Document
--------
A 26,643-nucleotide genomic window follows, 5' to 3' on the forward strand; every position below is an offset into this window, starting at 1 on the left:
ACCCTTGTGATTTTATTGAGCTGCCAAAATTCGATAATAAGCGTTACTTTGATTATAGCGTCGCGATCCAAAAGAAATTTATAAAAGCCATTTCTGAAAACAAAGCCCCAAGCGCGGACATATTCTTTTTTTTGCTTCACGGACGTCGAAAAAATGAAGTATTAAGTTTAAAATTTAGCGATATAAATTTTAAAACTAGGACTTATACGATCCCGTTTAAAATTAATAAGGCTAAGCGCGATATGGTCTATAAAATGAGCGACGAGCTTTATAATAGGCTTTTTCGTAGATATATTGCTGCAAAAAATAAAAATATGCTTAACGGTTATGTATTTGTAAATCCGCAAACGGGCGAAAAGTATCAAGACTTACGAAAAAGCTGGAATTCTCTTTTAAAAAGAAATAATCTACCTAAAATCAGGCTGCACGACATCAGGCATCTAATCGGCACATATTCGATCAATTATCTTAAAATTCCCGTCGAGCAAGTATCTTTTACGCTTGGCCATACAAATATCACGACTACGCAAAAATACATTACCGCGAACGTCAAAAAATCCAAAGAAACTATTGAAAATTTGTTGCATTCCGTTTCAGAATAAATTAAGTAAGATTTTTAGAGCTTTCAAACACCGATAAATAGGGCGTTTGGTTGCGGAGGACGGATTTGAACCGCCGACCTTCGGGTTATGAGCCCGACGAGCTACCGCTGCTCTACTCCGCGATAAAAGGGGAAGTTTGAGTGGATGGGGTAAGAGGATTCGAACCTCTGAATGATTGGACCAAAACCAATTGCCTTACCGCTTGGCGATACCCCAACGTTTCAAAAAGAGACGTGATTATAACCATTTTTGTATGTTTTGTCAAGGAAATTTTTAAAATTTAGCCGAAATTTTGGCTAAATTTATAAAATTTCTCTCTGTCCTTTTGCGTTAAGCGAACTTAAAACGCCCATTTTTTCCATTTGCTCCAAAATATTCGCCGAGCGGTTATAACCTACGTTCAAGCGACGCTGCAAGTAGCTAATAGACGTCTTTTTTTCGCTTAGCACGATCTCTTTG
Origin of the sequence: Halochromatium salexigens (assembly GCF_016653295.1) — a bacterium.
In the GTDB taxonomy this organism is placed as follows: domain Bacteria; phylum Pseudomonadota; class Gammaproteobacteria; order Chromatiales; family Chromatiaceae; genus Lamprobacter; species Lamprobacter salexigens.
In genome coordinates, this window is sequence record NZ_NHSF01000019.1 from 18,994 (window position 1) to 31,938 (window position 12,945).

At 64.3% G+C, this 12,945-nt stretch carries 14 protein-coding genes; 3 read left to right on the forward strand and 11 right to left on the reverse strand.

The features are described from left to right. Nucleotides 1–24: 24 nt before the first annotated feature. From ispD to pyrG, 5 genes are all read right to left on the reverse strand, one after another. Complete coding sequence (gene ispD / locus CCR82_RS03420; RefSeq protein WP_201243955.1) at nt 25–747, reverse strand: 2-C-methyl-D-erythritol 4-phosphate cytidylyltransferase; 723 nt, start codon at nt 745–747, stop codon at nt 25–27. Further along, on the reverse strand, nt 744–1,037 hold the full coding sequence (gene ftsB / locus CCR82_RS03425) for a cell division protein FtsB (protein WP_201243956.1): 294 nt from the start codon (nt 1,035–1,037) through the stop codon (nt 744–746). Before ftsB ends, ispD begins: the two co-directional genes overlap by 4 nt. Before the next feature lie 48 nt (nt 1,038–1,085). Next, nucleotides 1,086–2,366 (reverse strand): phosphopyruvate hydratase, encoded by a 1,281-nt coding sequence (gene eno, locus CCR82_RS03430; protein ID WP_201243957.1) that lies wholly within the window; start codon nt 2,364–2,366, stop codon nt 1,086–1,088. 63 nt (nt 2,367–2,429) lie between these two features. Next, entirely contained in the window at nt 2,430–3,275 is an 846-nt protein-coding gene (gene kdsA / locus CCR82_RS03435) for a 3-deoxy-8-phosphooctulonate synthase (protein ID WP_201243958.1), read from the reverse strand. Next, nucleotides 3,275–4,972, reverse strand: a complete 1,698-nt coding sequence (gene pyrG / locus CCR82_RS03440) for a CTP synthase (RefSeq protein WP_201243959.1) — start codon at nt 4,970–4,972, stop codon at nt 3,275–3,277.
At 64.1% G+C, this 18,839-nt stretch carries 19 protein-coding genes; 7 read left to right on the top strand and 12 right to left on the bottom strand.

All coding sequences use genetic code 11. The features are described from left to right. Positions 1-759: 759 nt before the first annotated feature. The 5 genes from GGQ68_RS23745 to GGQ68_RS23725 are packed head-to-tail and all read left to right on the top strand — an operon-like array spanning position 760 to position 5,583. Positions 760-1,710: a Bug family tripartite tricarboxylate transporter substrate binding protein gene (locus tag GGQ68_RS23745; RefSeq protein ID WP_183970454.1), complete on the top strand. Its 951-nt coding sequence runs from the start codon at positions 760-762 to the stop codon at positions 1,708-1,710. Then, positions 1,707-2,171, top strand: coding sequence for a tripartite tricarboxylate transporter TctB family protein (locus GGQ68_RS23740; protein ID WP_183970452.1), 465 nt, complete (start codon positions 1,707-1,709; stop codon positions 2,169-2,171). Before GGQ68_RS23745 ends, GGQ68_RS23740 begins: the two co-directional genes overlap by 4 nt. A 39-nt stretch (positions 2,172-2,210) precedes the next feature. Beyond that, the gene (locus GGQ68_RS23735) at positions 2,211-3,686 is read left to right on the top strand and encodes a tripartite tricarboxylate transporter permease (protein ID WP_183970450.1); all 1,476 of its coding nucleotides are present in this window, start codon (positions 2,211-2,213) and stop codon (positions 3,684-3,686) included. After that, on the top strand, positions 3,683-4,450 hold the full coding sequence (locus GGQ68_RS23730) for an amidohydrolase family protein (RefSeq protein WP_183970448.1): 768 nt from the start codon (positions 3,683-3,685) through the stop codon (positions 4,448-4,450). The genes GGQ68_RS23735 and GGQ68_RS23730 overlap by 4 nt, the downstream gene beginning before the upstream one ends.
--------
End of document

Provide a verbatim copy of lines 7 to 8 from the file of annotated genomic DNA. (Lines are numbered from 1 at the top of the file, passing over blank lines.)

The features are described from left to right. Nucleotides 1–24: 24 nt before the first annotated feature. From ispD to pyrG, 5 genes are all read right to left on the reverse strand, one after another. Complete coding sequence (gene ispD / locus CCR82_RS03420; RefSeq protein WP_201243955.1) at nt 25–747, reverse strand: 2-C-methyl-D-erythritol 4-phosphate cytidylyltransferase; 723 nt, start codon at nt 745–747, stop codon at nt 25–27. Further along, on the reverse strand, nt 744–1,037 hold the full coding sequence (gene ftsB / locus CCR82_RS03425) for a cell division protein FtsB (protein WP_201243956.1): 294 nt from the start codon (nt 1,035–1,037) through the stop codon (nt 744–746). Before ftsB ends, ispD begins: the two co-directional genes overlap by 4 nt. Before the next feature lie 48 nt (nt 1,038–1,085). Next, nucleotides 1,086–2,366 (reverse strand): phosphopyruvate hydratase, encoded by a 1,281-nt coding sequence (gene eno, locus CCR82_RS03430; protein ID WP_201243957.1) that lies wholly within the window; start codon nt 2,364–2,366, stop codon nt 1,086–1,088. 63 nt (nt 2,367–2,429) lie between these two features. Next, entirely contained in the window at nt 2,430–3,275 is an 846-nt protein-coding gene (gene kdsA / locus CCR82_RS03435) for a 3-deoxy-8-phosphooctulonate synthase (protein ID WP_201243958.1), read from the reverse strand. Next, nucleotides 3,275–4,972, reverse strand: a complete 1,698-nt coding sequence (gene pyrG / locus CCR82_RS03440) for a CTP synthase (RefSeq protein WP_201243959.1) — start codon at nt 4,970–4,972, stop codon at nt 3,275–3,277.
At 64.1% G+C, this 18,839-nt stretch carries 19 protein-coding genes; 7 read left to right on the top strand and 12 right to left on the bottom strand.